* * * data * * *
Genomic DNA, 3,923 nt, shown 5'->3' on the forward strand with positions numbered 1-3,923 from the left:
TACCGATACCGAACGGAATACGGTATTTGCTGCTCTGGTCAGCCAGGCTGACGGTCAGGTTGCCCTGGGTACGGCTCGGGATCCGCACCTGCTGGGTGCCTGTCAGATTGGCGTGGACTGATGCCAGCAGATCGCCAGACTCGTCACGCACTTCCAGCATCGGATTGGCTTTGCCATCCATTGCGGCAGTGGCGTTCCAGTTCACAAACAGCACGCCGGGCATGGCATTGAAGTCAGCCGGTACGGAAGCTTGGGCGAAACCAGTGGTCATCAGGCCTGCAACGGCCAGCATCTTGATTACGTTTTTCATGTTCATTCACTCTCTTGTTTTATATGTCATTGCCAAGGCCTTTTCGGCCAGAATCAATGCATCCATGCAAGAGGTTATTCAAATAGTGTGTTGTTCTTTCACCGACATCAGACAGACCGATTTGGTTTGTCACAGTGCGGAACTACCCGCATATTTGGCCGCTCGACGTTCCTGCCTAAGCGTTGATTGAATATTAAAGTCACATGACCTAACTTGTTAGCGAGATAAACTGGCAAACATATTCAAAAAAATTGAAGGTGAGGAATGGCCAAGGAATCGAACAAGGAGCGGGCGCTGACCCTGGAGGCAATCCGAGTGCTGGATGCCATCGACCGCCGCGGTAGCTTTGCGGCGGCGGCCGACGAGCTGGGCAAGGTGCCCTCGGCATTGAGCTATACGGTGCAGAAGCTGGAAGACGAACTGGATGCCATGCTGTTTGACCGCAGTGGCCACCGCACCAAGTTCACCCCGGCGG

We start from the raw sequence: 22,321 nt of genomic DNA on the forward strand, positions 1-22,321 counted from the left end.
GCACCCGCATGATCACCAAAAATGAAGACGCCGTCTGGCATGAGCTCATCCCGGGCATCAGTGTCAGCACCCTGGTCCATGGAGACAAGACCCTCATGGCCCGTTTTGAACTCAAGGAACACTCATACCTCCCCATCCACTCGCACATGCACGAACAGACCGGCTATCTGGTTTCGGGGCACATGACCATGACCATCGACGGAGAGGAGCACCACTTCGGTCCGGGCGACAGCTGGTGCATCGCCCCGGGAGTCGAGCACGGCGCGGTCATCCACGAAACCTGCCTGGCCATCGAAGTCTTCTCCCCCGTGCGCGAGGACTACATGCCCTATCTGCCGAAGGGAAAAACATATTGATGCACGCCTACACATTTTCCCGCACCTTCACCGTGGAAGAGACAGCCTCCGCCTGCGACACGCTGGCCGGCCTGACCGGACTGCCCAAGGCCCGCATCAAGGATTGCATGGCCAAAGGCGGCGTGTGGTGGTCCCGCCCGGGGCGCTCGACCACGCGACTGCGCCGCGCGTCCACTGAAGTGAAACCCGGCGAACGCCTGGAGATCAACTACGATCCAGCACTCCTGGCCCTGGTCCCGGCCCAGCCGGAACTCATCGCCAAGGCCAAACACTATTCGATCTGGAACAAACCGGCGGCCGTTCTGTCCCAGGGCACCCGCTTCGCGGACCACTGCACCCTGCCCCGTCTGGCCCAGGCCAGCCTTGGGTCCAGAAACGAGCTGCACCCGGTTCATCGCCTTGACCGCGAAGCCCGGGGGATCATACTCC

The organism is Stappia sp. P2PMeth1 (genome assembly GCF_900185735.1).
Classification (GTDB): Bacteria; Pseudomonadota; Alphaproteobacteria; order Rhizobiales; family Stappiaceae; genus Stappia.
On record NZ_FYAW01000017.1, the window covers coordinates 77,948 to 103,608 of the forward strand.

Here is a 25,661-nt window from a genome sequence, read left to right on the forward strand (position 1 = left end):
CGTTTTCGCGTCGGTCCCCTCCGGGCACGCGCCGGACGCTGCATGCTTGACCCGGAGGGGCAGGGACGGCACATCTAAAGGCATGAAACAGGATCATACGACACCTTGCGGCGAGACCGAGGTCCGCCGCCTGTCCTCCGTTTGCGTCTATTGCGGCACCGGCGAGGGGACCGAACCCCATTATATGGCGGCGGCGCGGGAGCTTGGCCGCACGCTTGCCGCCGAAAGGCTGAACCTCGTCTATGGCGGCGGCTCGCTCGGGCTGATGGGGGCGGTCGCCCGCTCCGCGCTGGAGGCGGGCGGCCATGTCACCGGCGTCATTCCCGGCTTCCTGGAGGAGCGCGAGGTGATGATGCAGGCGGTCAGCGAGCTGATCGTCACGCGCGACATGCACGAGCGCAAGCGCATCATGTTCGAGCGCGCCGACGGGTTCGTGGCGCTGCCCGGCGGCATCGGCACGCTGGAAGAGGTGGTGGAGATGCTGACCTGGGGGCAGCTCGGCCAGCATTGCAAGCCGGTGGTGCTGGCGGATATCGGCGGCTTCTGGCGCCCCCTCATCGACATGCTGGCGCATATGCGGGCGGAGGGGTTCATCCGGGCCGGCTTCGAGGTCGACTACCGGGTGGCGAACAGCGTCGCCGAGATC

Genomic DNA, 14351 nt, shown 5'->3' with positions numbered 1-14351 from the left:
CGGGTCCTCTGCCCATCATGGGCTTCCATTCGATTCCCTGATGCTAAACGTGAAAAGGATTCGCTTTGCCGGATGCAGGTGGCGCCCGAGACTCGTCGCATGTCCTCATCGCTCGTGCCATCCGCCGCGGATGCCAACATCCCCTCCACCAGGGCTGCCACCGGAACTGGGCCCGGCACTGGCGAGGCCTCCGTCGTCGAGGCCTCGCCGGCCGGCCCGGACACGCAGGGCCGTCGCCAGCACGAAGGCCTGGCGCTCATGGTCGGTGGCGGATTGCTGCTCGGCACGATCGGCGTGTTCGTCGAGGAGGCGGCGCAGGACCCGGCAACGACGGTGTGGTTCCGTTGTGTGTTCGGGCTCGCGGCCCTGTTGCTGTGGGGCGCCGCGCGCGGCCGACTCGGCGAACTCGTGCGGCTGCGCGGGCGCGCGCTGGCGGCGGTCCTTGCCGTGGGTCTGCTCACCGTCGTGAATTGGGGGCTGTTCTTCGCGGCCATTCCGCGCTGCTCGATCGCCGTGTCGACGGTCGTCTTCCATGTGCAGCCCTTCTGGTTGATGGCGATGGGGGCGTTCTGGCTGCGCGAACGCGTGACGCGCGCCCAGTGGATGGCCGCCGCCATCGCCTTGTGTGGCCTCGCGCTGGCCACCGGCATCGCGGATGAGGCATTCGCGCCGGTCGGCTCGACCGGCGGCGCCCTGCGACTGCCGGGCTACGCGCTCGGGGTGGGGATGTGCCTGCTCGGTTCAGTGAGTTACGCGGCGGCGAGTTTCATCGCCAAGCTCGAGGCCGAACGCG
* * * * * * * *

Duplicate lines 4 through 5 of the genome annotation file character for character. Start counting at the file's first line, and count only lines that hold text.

GCACCCGCATGATCACCAAAAATGAAGACGCCGTCTGGCATGAGCTCATCCCGGGCATCAGTGTCAGCACCCTGGTCCATGGAGACAAGACCCTCATGGCCCGTTTTGAACTCAAGGAACACTCATACCTCCCCATCCACTCGCACATGCACGAACAGACCGGCTATCTGGTTTCGGGGCACATGACCATGACCATCGACGGAGAGGAGCACCACTTCGGTCCGGGCGACAGCTGGTGCATCGCCCCGGGAGTCGAGCACGGCGCGGTCATCCACGAAACCTGCCTGGCCATCGAAGTCTTCTCCCCCGTGCGCGAGGACTACATGCCCTATCTGCCGAAGGGAAAAACATATTGATGCACGCCTACACATTTTCCCGCACCTTCACCGTGGAAGAGACAGCCTCCGCCTGCGACACGCTGGCCGGCCTGACCGGACTGCCCAAGGCCCGCATCAAGGATTGCATGGCCAAAGGCGGCGTGTGGTGGTCCCGCCCGGGGCGCTCGACCACGCGACTGCGCCGCGCGTCCACTGAAGTGAAACCCGGCGAACGCCTGGAGATCAACTACGATCCAGCACTCCTGGCCCTGGTCCCGGCCCAGCCGGAACTCATCGCCAAGGCCAAACACTATTCGATCTGGAACAAACCGGCGGCCGTTCTGTCCCAGGGCACCCGCTTCGCGGACCACTGCACCCTGCCCCGTCTGGCCCAGGCCAGCCTTGGGTCCAGAAACGAGCTGCACCCGGTTCATCGCCTTGACCGCGAAGCCCGGGGGATCATACTCC

The organism is Stappia sp. P2PMeth1 (genome assembly GCF_900185735.1).